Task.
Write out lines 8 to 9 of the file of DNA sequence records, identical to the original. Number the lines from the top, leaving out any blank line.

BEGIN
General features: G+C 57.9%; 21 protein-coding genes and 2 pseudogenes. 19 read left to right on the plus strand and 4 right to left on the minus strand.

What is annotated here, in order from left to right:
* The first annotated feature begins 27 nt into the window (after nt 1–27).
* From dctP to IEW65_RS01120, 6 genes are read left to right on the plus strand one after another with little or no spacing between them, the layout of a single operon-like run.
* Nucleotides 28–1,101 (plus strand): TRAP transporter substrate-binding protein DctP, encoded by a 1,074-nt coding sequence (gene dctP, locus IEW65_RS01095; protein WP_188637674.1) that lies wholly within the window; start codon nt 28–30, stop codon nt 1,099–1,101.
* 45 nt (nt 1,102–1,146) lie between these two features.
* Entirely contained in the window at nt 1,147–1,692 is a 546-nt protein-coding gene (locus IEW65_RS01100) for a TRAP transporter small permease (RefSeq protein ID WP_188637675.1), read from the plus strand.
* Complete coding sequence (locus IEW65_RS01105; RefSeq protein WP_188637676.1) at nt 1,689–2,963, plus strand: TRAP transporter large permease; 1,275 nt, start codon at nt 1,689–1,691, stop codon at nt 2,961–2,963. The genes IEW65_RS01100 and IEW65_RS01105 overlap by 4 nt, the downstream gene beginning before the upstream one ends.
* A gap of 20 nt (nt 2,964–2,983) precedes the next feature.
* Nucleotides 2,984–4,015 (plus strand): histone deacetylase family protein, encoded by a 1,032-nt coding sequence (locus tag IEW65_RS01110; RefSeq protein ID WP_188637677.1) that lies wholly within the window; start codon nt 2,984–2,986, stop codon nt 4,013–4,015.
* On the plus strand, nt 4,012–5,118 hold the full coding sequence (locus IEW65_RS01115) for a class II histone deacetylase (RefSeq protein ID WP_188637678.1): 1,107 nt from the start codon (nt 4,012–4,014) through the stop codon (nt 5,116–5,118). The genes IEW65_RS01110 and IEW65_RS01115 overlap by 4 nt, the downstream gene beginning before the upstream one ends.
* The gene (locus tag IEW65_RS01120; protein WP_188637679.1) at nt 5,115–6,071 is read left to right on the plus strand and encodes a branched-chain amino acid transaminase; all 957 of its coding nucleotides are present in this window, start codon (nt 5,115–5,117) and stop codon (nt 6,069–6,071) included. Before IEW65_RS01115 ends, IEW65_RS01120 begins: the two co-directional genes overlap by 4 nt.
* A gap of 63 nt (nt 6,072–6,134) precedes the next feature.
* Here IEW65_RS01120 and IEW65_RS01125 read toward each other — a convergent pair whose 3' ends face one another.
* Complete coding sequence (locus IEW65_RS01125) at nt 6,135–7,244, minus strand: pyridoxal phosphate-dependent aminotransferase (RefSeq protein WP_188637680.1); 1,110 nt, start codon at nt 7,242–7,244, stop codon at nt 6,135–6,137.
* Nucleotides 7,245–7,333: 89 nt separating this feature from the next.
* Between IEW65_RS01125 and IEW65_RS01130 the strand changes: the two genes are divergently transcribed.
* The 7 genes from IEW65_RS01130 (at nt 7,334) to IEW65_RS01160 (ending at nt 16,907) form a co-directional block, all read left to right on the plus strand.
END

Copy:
* Complete coding sequence (locus IEW65_RS01105; RefSeq protein WP_188637676.1) at nt 1,689–2,963, plus strand: TRAP transporter large permease; 1,275 nt, start codon at nt 1,689–1,691, stop codon at nt 2,961–2,963. The genes IEW65_RS01100 and IEW65_RS01105 overlap by 4 nt, the downstream gene beginning before the upstream one ends.
* A gap of 20 nt (nt 2,964–2,983) precedes the next feature.